Robert McKenzie, who literally wrote the book on tax representation retires. McKenzie sent this message,
"In January, 1972 I began my career in tax as a revenue officer for the Internal Revenue Service. I moved on from the IRS to become a tax controversy lawyer. I look back with fondness for my colleagues with Saul Ewing Arnstein and Lehr, my many clients and my friends in the ABA Tax Section. All have contributed to my enjoyment of a long and rewarding career. After 50 years as a tax nerd it is time for me to retire. Effective 12/31/2021 I will move into retirement. I plan to travel more with my wife, JoEllen. I also plan to enjoy my new hometown of Ft. Lauderdale, FL. To my colleagues, clients and tax bar friends, Thank You I will remain available for an occasional consult but it may be difficult to reach me at times as we explore parts unknown."
Mr. McKenzie has lectured extensively on the subject of taxation. He has presented courses before thousands of CPA’s, attorneys and enrolled agents nationwide. He has made numerous media appearances including Dateline NBC and The ABC Nightly News. He served as the IRS Defense Advisor columnist for CPA Magazine. Prior to entering private practice, Mr. McKenzie was employed by the Internal Revenue Service, Collection Division, in Chicago, Illinois. Since entering private practice, he has dedicated a major portion of his time to representation before the IRS. Mr. McKenzie is the author of “Representation Before the Collection Division of the IRS” and coauthor of “Representing the Audited Taxpayer Before the IRS, and Representation Before the U.S. Tax Court.” He has been selected for listing by Law and Leading Attorneys where he serves on its advisory board. He speaks on a regular basis. In the last year, he has spoken for the National Association of Enrolled Agents and the American Institute of CPA’s.
From 2009 to 2011, Mr. McKenzie was a member of the IRS Advisory Council, which advises IRS management. He has been selected as a Fellow of the American College of Tax Counsel and serves as its President. He was council director of the ABA Tax Section (1998-2001). He was vice chair of the ABA Tax Section (2003-2005). Mr. McKenzie is past chairman of the Employment Tax Committee, past co-chair of the Task Force for Bankruptcy Legislation of the ABA Section on Taxation and past chairman of the Chicago Bar Association Federal Tax Committee. He was dean of the National Tax Practice Institute (1998-2002). He is a life member of the American Tax Policy Institute. Mr. McKenzie was also a member of the Internal Revenue Service Advisory Council from 2009 to 2011.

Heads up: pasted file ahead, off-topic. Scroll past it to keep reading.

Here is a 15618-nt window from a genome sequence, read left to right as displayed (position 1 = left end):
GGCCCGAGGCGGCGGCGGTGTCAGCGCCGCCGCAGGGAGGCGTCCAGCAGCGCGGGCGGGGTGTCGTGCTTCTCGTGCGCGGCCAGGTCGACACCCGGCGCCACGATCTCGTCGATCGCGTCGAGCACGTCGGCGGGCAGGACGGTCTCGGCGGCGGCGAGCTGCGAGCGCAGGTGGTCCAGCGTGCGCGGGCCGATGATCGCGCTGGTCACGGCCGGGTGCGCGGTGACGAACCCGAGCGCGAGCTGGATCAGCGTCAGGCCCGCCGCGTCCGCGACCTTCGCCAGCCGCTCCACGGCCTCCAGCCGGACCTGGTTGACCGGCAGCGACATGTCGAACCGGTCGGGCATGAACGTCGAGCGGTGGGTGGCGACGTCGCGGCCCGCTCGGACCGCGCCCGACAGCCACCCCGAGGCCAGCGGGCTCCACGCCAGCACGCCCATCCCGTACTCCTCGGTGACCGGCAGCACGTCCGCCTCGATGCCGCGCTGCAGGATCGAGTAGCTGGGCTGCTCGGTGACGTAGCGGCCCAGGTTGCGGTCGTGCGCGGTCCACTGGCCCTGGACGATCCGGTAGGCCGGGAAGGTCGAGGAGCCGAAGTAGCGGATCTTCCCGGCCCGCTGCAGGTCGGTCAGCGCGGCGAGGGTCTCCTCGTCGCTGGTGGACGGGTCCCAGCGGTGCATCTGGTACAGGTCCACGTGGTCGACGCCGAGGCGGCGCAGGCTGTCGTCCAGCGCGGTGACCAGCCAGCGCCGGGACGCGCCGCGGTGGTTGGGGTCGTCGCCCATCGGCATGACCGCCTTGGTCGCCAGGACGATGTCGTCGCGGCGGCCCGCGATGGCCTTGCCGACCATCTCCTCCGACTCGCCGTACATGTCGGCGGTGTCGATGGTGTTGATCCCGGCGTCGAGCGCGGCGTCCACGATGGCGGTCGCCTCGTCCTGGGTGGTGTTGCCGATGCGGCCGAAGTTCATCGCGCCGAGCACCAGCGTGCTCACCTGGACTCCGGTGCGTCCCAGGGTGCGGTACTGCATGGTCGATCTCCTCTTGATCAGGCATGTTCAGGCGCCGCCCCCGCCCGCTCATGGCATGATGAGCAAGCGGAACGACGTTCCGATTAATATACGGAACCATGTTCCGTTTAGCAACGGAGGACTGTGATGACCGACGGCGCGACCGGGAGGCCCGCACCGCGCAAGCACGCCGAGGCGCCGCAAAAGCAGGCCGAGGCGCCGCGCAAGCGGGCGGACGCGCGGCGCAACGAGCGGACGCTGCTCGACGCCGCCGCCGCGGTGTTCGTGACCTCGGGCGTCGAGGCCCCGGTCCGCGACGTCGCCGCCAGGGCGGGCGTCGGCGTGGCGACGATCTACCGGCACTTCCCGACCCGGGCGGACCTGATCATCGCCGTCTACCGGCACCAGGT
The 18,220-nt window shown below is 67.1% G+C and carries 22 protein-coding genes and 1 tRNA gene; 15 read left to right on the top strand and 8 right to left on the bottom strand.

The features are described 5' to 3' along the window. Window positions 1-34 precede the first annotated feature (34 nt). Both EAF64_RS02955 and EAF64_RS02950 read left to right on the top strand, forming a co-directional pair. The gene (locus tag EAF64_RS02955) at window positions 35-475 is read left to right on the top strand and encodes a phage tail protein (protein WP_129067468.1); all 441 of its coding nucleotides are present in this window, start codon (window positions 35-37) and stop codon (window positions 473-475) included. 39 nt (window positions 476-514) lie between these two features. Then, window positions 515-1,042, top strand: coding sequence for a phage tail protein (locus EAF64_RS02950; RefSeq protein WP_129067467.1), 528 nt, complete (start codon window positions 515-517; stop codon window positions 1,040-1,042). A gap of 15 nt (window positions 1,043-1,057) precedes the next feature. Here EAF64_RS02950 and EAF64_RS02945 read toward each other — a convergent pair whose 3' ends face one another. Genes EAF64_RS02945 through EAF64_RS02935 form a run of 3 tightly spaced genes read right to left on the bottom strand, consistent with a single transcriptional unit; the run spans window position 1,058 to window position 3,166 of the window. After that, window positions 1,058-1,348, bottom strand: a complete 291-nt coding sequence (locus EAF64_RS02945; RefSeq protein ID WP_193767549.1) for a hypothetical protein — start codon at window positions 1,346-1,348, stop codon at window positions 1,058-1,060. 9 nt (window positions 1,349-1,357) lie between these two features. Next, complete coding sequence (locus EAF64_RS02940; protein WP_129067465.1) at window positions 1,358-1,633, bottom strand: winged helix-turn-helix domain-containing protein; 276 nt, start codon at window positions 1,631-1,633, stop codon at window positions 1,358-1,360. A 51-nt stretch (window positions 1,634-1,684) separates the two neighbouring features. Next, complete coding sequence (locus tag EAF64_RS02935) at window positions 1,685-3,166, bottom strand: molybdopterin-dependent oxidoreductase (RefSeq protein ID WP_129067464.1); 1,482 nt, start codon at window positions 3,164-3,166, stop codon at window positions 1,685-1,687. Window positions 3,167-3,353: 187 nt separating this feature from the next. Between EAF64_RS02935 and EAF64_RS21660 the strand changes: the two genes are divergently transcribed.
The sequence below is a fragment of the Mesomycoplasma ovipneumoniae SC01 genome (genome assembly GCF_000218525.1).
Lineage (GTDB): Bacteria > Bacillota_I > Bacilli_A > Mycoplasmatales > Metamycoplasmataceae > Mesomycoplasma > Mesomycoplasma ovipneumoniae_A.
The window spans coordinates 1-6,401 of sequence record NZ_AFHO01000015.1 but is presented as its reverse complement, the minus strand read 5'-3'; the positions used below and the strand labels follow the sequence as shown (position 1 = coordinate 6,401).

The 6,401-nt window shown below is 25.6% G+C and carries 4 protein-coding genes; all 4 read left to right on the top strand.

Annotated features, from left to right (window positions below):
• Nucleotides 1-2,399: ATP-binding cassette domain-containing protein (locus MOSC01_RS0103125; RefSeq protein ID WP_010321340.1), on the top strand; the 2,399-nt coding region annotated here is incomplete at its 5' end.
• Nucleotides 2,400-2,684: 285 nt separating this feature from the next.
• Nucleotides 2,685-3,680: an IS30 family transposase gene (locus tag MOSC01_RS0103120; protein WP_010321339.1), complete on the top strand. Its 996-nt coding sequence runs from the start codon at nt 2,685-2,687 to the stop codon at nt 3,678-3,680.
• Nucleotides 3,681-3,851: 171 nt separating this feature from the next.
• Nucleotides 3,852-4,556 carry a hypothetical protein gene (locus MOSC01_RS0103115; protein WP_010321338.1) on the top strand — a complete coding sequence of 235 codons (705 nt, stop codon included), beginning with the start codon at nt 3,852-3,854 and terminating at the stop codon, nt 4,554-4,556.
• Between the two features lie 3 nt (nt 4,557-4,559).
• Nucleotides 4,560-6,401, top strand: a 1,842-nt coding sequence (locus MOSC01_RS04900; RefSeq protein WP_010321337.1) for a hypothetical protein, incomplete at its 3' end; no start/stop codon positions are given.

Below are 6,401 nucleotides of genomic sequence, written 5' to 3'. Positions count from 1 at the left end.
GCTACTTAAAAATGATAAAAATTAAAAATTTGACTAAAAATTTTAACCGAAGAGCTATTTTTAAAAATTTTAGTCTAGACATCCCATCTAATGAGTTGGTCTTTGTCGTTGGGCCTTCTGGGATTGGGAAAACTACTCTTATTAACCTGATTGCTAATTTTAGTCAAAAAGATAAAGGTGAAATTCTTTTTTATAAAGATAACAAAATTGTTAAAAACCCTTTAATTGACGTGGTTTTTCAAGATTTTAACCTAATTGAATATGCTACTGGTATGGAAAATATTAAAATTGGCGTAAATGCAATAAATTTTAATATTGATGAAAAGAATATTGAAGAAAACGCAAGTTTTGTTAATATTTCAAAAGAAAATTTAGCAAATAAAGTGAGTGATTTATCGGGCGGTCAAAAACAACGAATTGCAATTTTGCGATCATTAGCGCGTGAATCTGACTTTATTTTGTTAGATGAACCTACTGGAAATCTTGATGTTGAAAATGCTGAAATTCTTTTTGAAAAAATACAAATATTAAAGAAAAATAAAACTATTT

Mr. McKenzie is a noted authority and media source on IRS and tax-related issues, and he continues to be featured in national and international news stories. This includes his analysis, which appeared in various publications, regarding the IRS’ efforts to uncover the identities of U.S. citizens with accounts in banks offshore. Additionally McKenzie gathered Tax Humor, which was also published in CPA Magazine. Here are a few:
IRS MOTTO: "We're not happy until you're not happy!"
“Ignore them and they’ll go away” is great advice for some of life’s annoyances. Unfortunately, it doesn’t apply to taxes. Martha C. White, Time.com April 17, 2012.
A white business envelope with your name in the cellophane window and the return address of the IRS: Attention from the Internal Revenue Service can mean only one thing; they want your money. Jessica Steinberg, The Times of Israel, 5-6-12
Over the years and out of literally thousands of tax protestors who have been criminally prosecuted, a very small handful have won acquittals in their criminal trials, by convincing the jury that they were too stupid to understand that they had to pay taxes. Financial & Tax Fraud Education Associates, Inc
Cutting its (IRS) budget is like killing the goose that lays golden eggs -- or at least putting her in a smaller pen and feeding her less. By Selena Maranjian, The Motley Fool 2-1-12
Here's a funny story relayed by Internal Revenue Service call center agents: Taxpayers sometimes call in to complain they have mistakenly received letters intended for someone named "Levy." Gadi Dechter, Government Executive, May 16, 2011
To Robert I wrote, "Congratulations on a fabulous journey in the same direction. You have been a blessing to us all. Thank you very much for choosing tax controversy and being so unselfish helping CPAs understand it."
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